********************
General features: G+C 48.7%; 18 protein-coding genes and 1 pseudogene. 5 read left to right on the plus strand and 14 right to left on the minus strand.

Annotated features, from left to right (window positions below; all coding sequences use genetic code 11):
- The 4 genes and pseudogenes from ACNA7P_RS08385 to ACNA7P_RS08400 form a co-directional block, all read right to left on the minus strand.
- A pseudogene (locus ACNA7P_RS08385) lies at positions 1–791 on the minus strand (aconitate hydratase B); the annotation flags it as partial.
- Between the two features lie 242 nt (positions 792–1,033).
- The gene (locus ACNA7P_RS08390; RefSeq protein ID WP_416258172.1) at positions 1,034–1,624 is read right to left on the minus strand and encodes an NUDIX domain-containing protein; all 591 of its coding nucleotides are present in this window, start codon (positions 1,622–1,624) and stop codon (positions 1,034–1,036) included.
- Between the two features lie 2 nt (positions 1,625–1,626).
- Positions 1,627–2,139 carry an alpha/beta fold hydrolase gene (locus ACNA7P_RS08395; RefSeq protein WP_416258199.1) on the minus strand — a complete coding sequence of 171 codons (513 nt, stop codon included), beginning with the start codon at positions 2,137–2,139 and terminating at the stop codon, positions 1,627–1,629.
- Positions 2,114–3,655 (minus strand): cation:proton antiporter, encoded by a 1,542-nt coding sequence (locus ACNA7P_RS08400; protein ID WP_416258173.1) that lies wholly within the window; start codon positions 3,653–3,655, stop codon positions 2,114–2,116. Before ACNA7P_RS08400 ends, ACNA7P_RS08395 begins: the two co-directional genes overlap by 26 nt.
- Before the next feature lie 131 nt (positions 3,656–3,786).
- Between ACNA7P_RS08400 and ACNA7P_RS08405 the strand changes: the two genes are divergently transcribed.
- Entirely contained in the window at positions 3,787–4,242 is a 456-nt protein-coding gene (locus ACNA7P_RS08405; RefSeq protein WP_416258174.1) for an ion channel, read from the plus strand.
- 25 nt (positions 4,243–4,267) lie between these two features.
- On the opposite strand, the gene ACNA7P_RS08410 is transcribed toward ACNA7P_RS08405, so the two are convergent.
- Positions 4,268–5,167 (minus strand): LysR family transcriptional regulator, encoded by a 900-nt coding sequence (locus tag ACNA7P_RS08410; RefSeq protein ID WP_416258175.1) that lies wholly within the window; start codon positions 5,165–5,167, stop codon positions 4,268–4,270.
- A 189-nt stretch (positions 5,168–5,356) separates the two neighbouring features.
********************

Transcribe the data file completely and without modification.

General features: G+C 48.7%; 18 protein-coding genes and 1 pseudogene. 5 read left to right on the plus strand and 14 right to left on the minus strand.

Annotated features, from left to right (window positions below; all coding sequences use genetic code 11):
- The 4 genes and pseudogenes from ACNA7P_RS08385 to ACNA7P_RS08400 form a co-directional block, all read right to left on the minus strand.
- A pseudogene (locus ACNA7P_RS08385) lies at positions 1–791 on the minus strand (aconitate hydratase B); the annotation flags it as partial.
- Between the two features lie 242 nt (positions 792–1,033).
- The gene (locus ACNA7P_RS08390; RefSeq protein ID WP_416258172.1) at positions 1,034–1,624 is read right to left on the minus strand and encodes an NUDIX domain-containing protein; all 591 of its coding nucleotides are present in this window, start codon (positions 1,622–1,624) and stop codon (positions 1,034–1,036) included.
- Between the two features lie 2 nt (positions 1,625–1,626).
- Positions 1,627–2,139 carry an alpha/beta fold hydrolase gene (locus ACNA7P_RS08395; RefSeq protein WP_416258199.1) on the minus strand — a complete coding sequence of 171 codons (513 nt, stop codon included), beginning with the start codon at positions 2,137–2,139 and terminating at the stop codon, positions 1,627–1,629.
- Positions 2,114–3,655 (minus strand): cation:proton antiporter, encoded by a 1,542-nt coding sequence (locus ACNA7P_RS08400; protein ID WP_416258173.1) that lies wholly within the window; start codon positions 3,653–3,655, stop codon positions 2,114–2,116. Before ACNA7P_RS08400 ends, ACNA7P_RS08395 begins: the two co-directional genes overlap by 26 nt.
- Before the next feature lie 131 nt (positions 3,656–3,786).
- Between ACNA7P_RS08400 and ACNA7P_RS08405 the strand changes: the two genes are divergently transcribed.
- Entirely contained in the window at positions 3,787–4,242 is a 456-nt protein-coding gene (locus ACNA7P_RS08405; RefSeq protein WP_416258174.1) for an ion channel, read from the plus strand.
- 25 nt (positions 4,243–4,267) lie between these two features.
- On the opposite strand, the gene ACNA7P_RS08410 is transcribed toward ACNA7P_RS08405, so the two are convergent.
- Positions 4,268–5,167 (minus strand): LysR family transcriptional regulator, encoded by a 900-nt coding sequence (locus tag ACNA7P_RS08410; RefSeq protein ID WP_416258175.1) that lies wholly within the window; start codon positions 5,165–5,167, stop codon positions 4,268–4,270.
- A 189-nt stretch (positions 5,168–5,356) separates the two neighbouring features.